This is the second of my two thoughts about pressures being faced by patient advocacy.
There have been a number of recent articles in journals lamenting the failure of patient advocates to respect the principles of evidence-based medicine (EBM). It is a consistent low grumble from the science community, to which a small group are deeply wedded, while a majority probably have some sympathy with the point but also have some sympathy with the stance being taken by patient advocates.
There has been a change in the attitudes of regulators. Not that long ago they too were wedded to the evidence-base and they would maintain that this principle still underpins their decision-making. But in that decision-making, and therefore in the processes and procedures they employ, they are being more pragmatic. That has been partly driven by patient advocacy.
Some voices in the regulatory community are also identifying the issue which I believe needs to be addressed and which EBM protagonists seem to be studiously ignoring. It is quite a big question.
Are we gathering the right evidence in clinical trials and in the way we measure and report real-world clinical care?
No-one in medical research seems to be addressing this effectively. A few are tinkering around the edge of the issue and for some, the idea that we are not gathering the right evidence, is like voicing heresy.
Cancer clinical trials are focussed on some measure of survival or tumour response to treatment. The so-called ‘gold standard’ measure of Overall Survival becomes difficult when a treatment is one of a succession of different therapies. A wide range of surrogate measures are used as a substitute. These are often dependent on some degree of investigator interpretation so are inherently unreliable, a factor which it is convenient to forget. Side effects of treatment are an important issue and these are reported too, usually using an investigator applied judgement of severity against the CTCAE standards.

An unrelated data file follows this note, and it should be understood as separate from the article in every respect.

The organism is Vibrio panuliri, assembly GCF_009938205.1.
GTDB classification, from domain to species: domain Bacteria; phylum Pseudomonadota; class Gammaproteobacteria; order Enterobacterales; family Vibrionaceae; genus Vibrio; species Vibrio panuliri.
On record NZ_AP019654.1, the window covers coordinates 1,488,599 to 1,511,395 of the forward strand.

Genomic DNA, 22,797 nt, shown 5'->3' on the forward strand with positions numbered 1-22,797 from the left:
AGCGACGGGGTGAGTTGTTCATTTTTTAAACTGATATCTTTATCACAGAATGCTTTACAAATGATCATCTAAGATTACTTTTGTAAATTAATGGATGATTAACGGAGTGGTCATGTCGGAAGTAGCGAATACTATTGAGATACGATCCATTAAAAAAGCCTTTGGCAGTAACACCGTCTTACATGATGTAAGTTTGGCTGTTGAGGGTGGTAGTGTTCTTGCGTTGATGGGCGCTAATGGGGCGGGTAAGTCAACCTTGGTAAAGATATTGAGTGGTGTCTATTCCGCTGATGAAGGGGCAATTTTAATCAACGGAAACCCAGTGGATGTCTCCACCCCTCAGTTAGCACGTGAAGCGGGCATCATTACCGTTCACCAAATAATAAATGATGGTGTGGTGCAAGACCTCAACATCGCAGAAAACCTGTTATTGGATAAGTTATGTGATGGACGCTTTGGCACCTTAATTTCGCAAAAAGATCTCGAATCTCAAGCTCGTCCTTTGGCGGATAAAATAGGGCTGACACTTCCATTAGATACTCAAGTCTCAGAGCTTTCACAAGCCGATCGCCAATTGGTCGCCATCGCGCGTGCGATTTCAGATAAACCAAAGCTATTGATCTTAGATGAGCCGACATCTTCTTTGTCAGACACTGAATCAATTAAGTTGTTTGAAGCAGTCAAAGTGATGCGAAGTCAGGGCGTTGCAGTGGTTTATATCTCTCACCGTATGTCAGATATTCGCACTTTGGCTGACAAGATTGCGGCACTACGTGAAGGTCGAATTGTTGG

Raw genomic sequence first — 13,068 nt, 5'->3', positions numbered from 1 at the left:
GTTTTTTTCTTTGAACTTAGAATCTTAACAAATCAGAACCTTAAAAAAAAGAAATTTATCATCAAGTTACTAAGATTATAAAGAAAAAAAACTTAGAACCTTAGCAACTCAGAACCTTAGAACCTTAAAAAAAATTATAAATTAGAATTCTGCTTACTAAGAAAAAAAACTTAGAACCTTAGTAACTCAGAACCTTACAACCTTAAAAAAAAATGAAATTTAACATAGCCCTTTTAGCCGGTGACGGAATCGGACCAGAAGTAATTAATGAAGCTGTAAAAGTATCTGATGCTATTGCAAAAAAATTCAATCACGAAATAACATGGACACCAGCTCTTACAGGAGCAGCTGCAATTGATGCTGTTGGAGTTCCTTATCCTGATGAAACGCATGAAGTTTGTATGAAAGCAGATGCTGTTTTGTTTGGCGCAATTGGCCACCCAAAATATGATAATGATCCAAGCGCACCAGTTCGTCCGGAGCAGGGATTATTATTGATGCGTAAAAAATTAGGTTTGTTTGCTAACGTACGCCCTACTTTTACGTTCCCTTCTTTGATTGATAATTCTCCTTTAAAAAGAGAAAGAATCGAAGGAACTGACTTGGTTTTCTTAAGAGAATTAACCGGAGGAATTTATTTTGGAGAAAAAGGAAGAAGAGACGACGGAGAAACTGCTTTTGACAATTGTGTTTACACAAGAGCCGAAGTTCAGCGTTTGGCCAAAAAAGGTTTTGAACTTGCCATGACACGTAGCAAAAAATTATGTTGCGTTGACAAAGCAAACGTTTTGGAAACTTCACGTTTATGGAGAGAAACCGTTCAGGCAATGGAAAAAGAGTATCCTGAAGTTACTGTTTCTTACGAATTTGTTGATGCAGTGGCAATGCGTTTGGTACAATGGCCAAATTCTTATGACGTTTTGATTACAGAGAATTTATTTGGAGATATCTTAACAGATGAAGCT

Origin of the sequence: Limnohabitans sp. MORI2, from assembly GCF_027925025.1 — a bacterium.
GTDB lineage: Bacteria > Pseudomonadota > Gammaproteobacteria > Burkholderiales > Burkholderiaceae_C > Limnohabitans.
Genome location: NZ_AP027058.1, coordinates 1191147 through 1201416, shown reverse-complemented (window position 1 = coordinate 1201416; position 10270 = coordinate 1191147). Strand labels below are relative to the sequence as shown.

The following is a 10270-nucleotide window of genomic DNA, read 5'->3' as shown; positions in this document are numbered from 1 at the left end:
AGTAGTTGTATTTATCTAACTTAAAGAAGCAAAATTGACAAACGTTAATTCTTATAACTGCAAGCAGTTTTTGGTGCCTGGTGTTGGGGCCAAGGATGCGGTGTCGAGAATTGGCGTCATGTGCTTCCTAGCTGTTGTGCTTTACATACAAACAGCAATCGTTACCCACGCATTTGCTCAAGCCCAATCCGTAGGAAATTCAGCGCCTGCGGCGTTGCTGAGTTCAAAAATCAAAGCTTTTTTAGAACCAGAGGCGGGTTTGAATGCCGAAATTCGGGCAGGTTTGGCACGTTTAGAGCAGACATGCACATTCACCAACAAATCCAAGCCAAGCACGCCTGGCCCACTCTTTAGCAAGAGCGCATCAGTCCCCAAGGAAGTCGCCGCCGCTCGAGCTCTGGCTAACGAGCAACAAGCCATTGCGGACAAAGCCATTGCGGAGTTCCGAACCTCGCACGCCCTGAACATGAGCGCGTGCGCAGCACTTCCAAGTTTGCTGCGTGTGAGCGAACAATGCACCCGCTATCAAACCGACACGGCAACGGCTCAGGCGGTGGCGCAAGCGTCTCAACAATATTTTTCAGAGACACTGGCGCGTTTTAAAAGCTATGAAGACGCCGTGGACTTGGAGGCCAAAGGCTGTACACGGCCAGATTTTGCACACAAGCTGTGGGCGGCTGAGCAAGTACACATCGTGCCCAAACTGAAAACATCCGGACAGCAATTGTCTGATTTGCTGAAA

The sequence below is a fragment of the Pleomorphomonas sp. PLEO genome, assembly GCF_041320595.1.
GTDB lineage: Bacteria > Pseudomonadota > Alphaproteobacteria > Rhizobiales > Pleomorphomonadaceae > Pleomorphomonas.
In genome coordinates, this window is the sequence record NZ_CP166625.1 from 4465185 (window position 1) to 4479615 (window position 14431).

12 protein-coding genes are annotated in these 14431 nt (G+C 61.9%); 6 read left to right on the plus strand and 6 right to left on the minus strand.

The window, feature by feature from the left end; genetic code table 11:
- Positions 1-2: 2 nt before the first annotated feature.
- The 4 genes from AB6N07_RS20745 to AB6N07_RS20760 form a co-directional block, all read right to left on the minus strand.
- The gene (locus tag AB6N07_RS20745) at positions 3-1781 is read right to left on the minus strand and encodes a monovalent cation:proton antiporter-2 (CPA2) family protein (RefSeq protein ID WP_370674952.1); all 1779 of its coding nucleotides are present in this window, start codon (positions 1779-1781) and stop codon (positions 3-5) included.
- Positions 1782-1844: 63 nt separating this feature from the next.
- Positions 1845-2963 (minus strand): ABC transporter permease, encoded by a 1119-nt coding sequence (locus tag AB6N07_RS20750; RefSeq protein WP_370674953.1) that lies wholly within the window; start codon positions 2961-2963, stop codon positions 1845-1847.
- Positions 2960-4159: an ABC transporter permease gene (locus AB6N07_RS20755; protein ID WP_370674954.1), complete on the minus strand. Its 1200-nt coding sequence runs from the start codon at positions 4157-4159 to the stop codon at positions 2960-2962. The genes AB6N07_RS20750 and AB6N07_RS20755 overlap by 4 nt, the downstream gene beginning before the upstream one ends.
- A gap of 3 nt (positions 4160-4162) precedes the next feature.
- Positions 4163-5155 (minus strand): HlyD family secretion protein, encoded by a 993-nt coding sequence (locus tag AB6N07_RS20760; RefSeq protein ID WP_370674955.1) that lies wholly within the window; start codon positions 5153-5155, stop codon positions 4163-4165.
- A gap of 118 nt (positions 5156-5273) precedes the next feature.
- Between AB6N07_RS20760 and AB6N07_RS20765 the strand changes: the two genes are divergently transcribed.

All this is a focus on objective measurement of the disease and the effect the treatment has on the disease. No-one is denying that this is important but where are the measures focussed on the patients themselves and the effect on them, their subjective reporting.
This is what patient advocates have been pursuing with their regulatory campaigns which the EBM stalwarts claim ignore the evidence-base. The advocates have an evidence-base in patient stories and anecdotes, but it is not one which they are in a position to measure, the professionals are not measuring it and have been ignoring it for more than twenty years. So the EBM complainants, writing stridently about patient advocates not playing their game, would do well to look at themselves and their colleagues.
Are they asking all the right questions: are they gathering all the right evidence?
There is a side issue here about patient involvement. It is an issue which patient involvement cannot easily address and could be used as an excuse for inaction. Untrained involved patients do not necessarily see this ‘right evidence’ issue, they are often overwhelmed with understanding the planned outcomes and endpoints in a study. This assumes, of course, that they are consulted at a timepoint when they can actually input such ideas.
The second side issue is that we have much better ‘big data’ now than we have ever had. The ability to look at clinical practice across years, aggregating the experience of thousands of patients, means that retrospective analysis can provide valuable information and new insights. The question is, are we asking all the right questions in these analyses if the right questions were not asked when the data was being first gathered?
So the challenge for the data analysts is not to turn EBM into a self-justifying paralysis of ideas which ignores the patient?